This was director Ingmar Bergman's break-through film, the winner of the 1956 Grand Prix at the Cannes Film Festival, the first of his many internationally acclaimed films. The story is a time honored one, referrencing the same tradition of romantic complications found in Shakespeare's A MIDSUMMER NIGHT'S DREAM and Rostand's LA RONDE: every one is either in love with or married to the wrong person.
A famous actress with two very different lovers invites both, their wives, and the son of one lover to her mother's country estate in the hope of sorting out the romantic entanglements to her satisfaction--and the result is considerable charm and unexpectedly dry wit. All the performances are excellent, with Eva Dahlbeck's Desiree a standout, but the real star of this ensemble piece is the unexpectedly witty script. Never quite veering over into broad farce but never sinking into romantic sentimentality, it is a very precisely written tale, and both cast and director make the most of it.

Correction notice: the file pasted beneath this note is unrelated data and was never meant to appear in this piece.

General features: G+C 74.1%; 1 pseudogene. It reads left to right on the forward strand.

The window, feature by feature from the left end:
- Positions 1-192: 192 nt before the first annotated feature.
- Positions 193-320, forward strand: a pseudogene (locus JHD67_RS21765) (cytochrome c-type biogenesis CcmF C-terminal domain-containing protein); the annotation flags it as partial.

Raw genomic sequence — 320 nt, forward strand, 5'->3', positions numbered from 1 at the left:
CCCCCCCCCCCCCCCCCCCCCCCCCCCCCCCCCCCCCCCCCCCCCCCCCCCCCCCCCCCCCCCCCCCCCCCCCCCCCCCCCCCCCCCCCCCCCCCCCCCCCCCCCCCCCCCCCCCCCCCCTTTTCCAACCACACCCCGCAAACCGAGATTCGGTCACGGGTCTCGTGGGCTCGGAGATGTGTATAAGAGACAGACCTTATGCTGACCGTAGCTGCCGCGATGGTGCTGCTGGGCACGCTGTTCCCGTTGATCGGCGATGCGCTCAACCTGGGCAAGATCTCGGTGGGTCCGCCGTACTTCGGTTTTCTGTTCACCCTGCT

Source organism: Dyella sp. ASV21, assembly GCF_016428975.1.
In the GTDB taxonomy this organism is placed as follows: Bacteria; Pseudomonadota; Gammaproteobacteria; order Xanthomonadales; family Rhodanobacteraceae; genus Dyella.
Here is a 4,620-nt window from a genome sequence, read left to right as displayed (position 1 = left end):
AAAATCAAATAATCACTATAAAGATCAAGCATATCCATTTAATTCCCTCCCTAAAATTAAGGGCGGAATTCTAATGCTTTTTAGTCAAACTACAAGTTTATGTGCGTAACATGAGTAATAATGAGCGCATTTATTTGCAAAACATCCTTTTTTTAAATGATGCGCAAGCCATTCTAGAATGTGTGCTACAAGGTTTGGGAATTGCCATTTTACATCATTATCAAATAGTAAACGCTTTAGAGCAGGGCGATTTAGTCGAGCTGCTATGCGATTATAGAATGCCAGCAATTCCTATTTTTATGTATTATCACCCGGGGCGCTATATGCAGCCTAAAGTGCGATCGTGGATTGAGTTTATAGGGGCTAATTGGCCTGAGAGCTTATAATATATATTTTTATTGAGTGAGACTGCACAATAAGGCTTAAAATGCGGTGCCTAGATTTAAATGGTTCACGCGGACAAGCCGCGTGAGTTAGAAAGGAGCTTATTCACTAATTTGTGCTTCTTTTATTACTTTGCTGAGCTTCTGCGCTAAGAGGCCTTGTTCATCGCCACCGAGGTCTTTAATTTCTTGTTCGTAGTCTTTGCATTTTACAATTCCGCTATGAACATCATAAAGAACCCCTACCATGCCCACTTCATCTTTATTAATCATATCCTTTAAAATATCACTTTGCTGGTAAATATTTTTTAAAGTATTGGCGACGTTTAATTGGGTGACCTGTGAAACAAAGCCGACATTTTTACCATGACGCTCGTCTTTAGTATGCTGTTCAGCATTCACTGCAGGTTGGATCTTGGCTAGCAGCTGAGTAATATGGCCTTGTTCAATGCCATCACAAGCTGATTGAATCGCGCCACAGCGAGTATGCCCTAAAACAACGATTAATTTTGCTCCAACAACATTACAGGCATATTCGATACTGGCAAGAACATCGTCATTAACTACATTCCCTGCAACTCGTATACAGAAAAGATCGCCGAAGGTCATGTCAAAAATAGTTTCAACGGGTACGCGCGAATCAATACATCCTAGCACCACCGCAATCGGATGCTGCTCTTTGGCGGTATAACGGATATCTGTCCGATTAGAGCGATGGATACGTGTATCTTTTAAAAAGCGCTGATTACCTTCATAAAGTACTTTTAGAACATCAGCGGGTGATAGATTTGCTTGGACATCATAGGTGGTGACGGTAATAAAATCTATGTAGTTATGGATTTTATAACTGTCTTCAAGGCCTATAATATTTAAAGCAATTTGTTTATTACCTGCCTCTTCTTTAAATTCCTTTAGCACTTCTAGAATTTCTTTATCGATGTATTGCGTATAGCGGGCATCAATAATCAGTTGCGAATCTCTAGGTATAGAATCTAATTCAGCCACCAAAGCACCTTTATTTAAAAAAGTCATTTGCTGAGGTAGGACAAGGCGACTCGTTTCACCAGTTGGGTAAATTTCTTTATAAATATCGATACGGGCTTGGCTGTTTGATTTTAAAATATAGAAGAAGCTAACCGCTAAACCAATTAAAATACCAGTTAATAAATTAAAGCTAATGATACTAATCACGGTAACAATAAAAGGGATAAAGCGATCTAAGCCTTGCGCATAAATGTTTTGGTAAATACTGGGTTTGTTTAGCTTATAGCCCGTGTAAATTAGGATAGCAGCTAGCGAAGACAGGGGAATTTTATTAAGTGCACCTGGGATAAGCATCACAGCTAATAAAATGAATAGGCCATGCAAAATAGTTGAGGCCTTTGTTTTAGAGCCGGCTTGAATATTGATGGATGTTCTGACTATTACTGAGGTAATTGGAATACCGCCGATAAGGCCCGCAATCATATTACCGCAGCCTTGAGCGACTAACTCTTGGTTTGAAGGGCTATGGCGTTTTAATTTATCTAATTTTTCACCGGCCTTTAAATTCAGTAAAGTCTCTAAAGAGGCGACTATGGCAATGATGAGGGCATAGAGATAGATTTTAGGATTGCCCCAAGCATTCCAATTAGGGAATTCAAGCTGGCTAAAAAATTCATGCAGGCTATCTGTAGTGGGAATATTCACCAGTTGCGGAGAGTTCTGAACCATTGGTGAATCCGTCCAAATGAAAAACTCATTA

In the face of Bergman's later work, SMILES OF A SUMMER NIGHT may seem rather slight, and indeed both psychology and cinematography is considerably less complex than one expects. Even so, it is very much a Bergman film: the visual style is distinct, and the themes of appearances vs. reality, the inability to correctly interpret another's behavior, and the failure to understand one's self are very much in evidence--only here to comic effect. It is in every way a charming film that Bergman fans will enjoy.
Incidently, SMILES OF A SUMMER NIGHT was successfully translated to the stage as the musical A LITTLE NIGHT MUSIC, the score of which includes the famous "Send In The Clowns." Fans of the original film will be interested to compare the two works.